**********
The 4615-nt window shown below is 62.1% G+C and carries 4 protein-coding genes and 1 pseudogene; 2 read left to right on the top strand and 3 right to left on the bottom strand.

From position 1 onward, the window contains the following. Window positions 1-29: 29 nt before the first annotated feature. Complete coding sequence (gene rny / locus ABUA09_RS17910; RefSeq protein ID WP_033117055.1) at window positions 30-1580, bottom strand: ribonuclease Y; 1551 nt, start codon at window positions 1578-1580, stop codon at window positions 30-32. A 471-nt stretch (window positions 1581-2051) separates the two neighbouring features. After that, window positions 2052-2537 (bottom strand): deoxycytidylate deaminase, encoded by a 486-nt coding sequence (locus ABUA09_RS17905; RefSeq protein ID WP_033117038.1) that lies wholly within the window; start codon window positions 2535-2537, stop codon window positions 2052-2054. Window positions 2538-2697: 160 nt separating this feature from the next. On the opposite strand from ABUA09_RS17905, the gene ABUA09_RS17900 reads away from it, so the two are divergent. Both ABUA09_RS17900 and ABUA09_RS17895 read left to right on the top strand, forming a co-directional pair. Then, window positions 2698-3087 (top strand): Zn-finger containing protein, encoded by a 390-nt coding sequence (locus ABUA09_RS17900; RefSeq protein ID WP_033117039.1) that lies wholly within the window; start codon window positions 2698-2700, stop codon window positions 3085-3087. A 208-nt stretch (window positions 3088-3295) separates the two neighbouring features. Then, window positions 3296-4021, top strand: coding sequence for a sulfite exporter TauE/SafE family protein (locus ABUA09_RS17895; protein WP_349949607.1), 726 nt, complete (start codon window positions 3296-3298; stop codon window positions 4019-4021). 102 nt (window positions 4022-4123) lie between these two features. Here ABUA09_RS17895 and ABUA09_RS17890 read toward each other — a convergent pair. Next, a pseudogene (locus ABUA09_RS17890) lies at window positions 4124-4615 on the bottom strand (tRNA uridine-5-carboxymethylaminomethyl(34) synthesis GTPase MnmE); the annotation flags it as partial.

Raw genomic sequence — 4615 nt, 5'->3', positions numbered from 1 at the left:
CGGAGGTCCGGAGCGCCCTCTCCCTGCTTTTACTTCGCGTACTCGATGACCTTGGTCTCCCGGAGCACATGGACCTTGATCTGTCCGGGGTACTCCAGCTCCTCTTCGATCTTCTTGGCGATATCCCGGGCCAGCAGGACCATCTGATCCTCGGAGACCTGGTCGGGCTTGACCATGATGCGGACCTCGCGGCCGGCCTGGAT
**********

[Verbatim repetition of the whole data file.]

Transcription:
The 4615-nt window shown below is 62.1% G+C and carries 4 protein-coding genes and 1 pseudogene; 2 read left to right on the top strand and 3 right to left on the bottom strand.

From position 1 onward, the window contains the following. Window positions 1-29: 29 nt before the first annotated feature. Complete coding sequence (gene rny / locus ABUA09_RS17910; RefSeq protein ID WP_033117055.1) at window positions 30-1580, bottom strand: ribonuclease Y; 1551 nt, start codon at window positions 1578-1580, stop codon at window positions 30-32. A 471-nt stretch (window positions 1581-2051) separates the two neighbouring features. After that, window positions 2052-2537 (bottom strand): deoxycytidylate deaminase, encoded by a 486-nt coding sequence (locus ABUA09_RS17905; RefSeq protein ID WP_033117038.1) that lies wholly within the window; start codon window positions 2535-2537, stop codon window positions 2052-2054. Window positions 2538-2697: 160 nt separating this feature from the next. On the opposite strand from ABUA09_RS17905, the gene ABUA09_RS17900 reads away from it, so the two are divergent. Both ABUA09_RS17900 and ABUA09_RS17895 read left to right on the top strand, forming a co-directional pair. Then, window positions 2698-3087 (top strand): Zn-finger containing protein, encoded by a 390-nt coding sequence (locus ABUA09_RS17900; RefSeq protein ID WP_033117039.1) that lies wholly within the window; start codon window positions 2698-2700, stop codon window positions 3085-3087. A 208-nt stretch (window positions 3088-3295) separates the two neighbouring features. Then, window positions 3296-4021, top strand: coding sequence for a sulfite exporter TauE/SafE family protein (locus ABUA09_RS17895; protein WP_349949607.1), 726 nt, complete (start codon window positions 3296-3298; stop codon window positions 4019-4021). 102 nt (window positions 4022-4123) lie between these two features. Here ABUA09_RS17895 and ABUA09_RS17890 read toward each other — a convergent pair. Next, a pseudogene (locus ABUA09_RS17890) lies at window positions 4124-4615 on the bottom strand (tRNA uridine-5-carboxymethylaminomethyl(34) synthesis GTPase MnmE); the annotation flags it as partial.

Raw genomic sequence — 4615 nt, 5'->3', positions numbered from 1 at the left:
CGGAGGTCCGGAGCGCCCTCTCCCTGCTTTTACTTCGCGTACTCGATGACCTTGGTCTCCCGGAGCACATGGACCTTGATCTGTCCGGGGTACTCCAGCTCCTCTTCGATCTTCTTGGCGATATCCCGGGCCAGCAGGACCATCTGATCCTCGGAGACCTGGTCGGGCTTGACCATGATGCGGACCTCGCGGCCGGCCTGGAT